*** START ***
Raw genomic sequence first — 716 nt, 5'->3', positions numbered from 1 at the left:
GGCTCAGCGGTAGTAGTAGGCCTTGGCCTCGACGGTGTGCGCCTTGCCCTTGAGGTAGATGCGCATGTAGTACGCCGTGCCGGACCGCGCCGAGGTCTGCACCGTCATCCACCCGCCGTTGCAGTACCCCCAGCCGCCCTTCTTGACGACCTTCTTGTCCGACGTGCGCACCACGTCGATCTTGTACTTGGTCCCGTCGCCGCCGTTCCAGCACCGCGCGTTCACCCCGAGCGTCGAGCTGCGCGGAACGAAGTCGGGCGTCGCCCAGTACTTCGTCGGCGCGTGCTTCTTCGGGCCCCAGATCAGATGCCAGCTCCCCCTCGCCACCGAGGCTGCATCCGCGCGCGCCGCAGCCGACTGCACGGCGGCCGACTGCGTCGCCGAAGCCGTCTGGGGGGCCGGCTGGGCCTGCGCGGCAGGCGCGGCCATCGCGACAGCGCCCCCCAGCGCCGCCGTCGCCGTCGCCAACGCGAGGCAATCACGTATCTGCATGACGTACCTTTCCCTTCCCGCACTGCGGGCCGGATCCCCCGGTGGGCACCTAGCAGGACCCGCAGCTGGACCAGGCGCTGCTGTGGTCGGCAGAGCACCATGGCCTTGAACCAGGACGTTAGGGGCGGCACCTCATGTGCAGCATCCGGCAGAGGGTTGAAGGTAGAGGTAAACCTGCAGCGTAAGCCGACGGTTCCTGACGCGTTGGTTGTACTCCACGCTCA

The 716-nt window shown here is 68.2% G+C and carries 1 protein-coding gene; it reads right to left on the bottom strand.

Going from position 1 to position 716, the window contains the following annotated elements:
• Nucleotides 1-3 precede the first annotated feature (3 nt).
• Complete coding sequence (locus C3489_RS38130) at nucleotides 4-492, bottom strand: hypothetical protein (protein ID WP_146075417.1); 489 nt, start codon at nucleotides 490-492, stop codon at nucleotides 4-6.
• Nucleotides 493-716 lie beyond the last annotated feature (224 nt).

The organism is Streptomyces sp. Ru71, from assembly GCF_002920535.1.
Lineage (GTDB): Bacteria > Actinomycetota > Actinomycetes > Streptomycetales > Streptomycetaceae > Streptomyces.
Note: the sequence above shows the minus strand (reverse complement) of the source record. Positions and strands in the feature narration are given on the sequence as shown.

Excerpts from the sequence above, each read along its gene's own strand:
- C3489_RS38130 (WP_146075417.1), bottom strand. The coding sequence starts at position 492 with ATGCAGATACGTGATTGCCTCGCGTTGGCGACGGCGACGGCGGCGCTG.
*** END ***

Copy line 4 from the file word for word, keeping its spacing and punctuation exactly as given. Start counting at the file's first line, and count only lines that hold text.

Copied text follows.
Going from position 1 to position 716, the window contains the following annotated elements: